Why has been alternative data recently so much popular? The answer most of the time hovers around the notion of “seeking the new alpha sources”. First, the hunt for alpha is huge due to the low yield world and is getting only bigger. Secondly, some of the more popular strategies can become crowded, leading to diminishing alpha or the risk of a sudden reversal in performance (all of us remember this year’s growth vs. value switch).

We at Quantpedia don’t create nor manage any alternative data sets. But we are aware of this trend, and we strive hard to find new alpha opportunities which may lie in these new data sources. From the database of almost 700 quantitative investment strategies Quantpedia has gathered, almost 100 strategies are based on alternative datasets. Today, we picked just 6 of them to give you a little taste of how these alternative strategies may look like, what kind of datasets they utilize and how they perform.

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Asset Pricing Models in China

27.September 2021

The CAPM model was a breakthrough for asset pricing, but the times where the market factor was most widely used are long gone. Nowadays, if we exaggerate a bit, we have as many factors as we want. Therefore, it might not be straightforward which factor model should be used.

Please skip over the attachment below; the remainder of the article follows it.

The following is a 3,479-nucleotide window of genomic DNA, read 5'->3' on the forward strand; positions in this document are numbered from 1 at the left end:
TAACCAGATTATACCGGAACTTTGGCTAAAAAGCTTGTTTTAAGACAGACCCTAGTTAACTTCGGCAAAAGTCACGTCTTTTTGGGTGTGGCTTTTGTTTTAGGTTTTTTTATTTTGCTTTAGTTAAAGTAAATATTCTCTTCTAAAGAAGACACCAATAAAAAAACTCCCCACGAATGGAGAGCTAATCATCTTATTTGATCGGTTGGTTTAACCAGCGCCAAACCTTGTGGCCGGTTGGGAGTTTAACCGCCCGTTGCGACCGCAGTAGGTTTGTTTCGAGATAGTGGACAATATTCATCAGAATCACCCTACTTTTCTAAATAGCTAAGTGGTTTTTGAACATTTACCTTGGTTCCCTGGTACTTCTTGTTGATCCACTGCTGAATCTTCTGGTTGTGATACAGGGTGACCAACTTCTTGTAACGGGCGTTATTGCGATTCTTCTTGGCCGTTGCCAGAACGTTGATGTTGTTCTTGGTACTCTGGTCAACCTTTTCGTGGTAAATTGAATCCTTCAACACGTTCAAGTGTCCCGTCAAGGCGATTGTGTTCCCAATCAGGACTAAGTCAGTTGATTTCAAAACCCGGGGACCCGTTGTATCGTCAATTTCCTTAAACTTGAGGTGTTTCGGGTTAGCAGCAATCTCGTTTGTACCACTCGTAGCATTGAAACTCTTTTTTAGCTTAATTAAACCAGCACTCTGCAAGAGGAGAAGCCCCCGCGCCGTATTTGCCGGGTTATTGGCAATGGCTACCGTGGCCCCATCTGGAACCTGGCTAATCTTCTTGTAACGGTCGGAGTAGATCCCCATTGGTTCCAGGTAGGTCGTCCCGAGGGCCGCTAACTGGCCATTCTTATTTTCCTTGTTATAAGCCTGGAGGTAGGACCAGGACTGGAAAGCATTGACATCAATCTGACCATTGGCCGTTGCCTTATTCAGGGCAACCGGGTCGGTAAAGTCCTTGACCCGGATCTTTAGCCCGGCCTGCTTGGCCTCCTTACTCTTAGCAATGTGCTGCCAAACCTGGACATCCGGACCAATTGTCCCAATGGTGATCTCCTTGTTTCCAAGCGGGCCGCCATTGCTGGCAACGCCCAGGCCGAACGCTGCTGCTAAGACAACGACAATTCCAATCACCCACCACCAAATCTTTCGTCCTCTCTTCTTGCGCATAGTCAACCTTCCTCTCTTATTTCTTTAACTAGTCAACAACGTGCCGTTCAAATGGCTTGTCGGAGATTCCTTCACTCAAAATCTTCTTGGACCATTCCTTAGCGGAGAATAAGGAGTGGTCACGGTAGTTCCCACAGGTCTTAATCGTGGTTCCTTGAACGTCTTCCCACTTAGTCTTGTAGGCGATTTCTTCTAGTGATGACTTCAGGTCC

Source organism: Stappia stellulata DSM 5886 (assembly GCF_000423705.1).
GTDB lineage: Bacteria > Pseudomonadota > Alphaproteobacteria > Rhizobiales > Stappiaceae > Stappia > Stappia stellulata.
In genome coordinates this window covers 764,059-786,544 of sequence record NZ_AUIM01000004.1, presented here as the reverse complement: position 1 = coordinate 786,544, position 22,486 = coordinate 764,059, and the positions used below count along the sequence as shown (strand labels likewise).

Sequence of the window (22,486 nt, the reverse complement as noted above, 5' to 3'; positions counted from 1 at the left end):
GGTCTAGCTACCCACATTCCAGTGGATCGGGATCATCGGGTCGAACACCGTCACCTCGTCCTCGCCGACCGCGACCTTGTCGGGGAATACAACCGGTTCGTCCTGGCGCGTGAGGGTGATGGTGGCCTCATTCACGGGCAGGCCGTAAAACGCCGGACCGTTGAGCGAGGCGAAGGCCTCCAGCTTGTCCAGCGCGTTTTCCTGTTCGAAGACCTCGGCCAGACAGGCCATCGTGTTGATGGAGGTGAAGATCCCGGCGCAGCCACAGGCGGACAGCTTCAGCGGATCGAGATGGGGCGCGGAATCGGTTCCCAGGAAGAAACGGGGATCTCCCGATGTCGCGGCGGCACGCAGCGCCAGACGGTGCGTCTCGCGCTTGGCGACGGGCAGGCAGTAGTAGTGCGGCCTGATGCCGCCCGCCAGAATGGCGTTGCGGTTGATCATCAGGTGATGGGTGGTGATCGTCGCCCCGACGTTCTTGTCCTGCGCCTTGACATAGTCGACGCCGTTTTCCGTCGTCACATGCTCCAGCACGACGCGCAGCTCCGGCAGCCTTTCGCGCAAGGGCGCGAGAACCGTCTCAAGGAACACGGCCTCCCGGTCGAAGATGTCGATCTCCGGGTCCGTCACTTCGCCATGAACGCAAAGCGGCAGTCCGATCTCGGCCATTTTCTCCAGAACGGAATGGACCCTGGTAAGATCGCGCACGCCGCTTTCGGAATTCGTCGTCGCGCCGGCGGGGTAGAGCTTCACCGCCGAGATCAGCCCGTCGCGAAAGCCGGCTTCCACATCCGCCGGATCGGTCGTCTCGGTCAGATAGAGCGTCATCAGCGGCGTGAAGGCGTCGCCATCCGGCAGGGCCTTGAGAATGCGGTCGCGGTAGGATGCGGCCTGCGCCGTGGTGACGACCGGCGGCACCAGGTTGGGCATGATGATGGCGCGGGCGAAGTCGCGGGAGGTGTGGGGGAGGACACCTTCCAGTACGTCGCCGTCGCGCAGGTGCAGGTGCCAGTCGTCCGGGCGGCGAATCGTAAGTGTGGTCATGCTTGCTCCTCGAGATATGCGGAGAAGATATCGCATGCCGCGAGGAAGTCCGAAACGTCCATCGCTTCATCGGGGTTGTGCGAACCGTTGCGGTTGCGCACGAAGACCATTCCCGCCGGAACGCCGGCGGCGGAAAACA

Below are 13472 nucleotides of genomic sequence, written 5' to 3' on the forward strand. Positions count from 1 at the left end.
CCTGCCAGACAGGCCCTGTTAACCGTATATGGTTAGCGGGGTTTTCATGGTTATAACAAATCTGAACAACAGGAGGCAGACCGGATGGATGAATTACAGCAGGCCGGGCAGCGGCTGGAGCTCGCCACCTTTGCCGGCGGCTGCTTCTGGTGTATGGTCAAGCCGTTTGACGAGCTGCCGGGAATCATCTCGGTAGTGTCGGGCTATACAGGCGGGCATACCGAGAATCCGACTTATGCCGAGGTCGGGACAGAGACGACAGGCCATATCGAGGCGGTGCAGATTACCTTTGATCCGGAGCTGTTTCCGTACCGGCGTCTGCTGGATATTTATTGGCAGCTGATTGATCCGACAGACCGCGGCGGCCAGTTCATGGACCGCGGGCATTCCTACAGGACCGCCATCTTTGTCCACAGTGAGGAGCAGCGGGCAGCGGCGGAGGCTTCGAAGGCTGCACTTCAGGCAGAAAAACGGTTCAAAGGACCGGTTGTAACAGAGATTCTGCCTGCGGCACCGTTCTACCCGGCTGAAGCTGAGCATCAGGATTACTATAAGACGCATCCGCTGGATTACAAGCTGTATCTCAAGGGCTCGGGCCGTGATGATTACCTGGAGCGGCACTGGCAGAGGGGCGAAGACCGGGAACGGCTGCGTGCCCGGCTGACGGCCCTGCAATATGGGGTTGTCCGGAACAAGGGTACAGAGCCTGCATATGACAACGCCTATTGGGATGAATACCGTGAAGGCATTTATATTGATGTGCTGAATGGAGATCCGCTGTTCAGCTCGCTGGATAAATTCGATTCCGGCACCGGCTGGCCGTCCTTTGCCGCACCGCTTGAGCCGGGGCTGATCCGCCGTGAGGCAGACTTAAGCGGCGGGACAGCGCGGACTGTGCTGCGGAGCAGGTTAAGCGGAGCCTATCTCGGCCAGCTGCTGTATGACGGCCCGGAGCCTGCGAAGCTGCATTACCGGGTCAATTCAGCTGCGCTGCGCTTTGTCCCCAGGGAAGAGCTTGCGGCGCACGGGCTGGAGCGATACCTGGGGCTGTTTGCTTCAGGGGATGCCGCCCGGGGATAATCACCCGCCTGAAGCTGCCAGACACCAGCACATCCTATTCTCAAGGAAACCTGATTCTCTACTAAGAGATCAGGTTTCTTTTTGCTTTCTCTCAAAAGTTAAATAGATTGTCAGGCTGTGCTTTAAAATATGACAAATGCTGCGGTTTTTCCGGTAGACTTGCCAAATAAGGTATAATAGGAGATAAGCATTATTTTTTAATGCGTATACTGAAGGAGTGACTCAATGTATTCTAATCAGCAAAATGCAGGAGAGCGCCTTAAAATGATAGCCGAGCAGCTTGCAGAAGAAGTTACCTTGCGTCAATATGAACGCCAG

Hanauer et al. (2021) provide several insights into factor models. The authors postulate that the factor models should be examined in the international samples since this can be understood as a test for asset pricing models. The domestic Chinese A-shares stock market seems to be an excellent “playground” for the factors models, given the size of the Chinese stock market, but mainly because of its uniqueness. The paper compares the models (and factors) based on various methods (performance, data-driven asset pricing framework, test assets, turnovers and even transaction costs). Apart from valuable insights into the several less-known factors, the key takeaway message could be that the “US classic” Fama-French factor models perform poorly in China. The modified Fama-French six-factor model or q-factor is better, but overall, it seems that factor models designed for China, such as the model of Liu, Stambaugh and Yuan (2019), are the best.

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Introduction to Clustering Methods In Portfolio Management – Part 2

22.September 2021

October’s is coming, and we continue our short series of introductory articles about portfolio clustering methods we will soon use in our new Quantpedia Pro report. In the previous blog, we introduced three clustering methods and discussed the pros and cons of each one. Additionally, we showed a few examples of clustering, and we presented various methods for picking an optimal number of clusters.

This section demonstrates the Partitioning Around Medoids (PAM) – a centroid-based clustering method, Hierarchical Clustering, which uses machine learning and Gaussian Mixture Model based on probability distribution and applies all three methods to an investment portfolio that consists of eight liquid ETFs.